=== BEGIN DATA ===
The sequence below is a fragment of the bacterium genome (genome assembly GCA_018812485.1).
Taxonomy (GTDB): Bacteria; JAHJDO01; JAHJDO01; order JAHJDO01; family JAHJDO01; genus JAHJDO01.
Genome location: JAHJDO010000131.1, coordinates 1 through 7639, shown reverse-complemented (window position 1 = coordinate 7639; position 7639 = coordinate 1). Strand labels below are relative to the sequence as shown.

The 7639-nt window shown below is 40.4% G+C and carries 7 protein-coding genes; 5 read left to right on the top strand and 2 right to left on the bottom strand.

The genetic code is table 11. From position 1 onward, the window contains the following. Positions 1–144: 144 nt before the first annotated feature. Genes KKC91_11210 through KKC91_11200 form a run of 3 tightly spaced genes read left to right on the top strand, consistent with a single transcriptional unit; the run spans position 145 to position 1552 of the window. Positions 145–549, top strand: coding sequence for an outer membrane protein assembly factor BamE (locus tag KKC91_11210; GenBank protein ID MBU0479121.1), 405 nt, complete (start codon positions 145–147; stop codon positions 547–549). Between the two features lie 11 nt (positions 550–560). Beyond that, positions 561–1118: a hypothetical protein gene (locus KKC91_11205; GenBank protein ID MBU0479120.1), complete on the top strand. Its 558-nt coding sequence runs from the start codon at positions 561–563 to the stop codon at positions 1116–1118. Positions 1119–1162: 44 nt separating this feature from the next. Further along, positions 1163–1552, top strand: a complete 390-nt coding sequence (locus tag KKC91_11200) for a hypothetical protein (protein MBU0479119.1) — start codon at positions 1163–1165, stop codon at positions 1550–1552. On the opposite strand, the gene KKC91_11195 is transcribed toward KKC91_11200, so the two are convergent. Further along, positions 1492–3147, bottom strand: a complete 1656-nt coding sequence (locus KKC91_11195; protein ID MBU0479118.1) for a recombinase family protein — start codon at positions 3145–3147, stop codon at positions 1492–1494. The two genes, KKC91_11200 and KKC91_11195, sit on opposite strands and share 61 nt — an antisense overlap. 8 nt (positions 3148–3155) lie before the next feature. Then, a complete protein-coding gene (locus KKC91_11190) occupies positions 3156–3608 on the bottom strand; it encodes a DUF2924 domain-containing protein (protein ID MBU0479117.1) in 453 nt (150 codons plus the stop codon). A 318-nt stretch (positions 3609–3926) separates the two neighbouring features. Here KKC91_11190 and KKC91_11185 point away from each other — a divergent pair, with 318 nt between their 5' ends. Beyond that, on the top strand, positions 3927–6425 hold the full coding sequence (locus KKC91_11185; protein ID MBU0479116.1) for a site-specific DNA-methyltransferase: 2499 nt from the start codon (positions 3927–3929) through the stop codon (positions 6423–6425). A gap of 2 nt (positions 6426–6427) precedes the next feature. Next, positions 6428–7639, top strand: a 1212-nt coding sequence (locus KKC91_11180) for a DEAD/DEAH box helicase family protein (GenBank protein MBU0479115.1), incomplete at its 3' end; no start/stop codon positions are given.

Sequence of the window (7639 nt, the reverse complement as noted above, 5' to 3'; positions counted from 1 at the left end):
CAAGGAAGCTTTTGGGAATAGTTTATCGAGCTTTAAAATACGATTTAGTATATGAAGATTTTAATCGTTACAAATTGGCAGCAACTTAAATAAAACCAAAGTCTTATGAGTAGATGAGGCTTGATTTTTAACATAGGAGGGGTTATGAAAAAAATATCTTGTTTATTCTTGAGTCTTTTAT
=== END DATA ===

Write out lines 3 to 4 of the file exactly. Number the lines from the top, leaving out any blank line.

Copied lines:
Genome location: JAHJDO010000131.1, coordinates 1 through 7639, shown reverse-complemented (window position 1 = coordinate 7639; position 7639 = coordinate 1). Strand labels below are relative to the sequence as shown.

The 7639-nt window shown below is 40.4% G+C and carries 7 protein-coding genes; 5 read left to right on the top strand and 2 right to left on the bottom strand.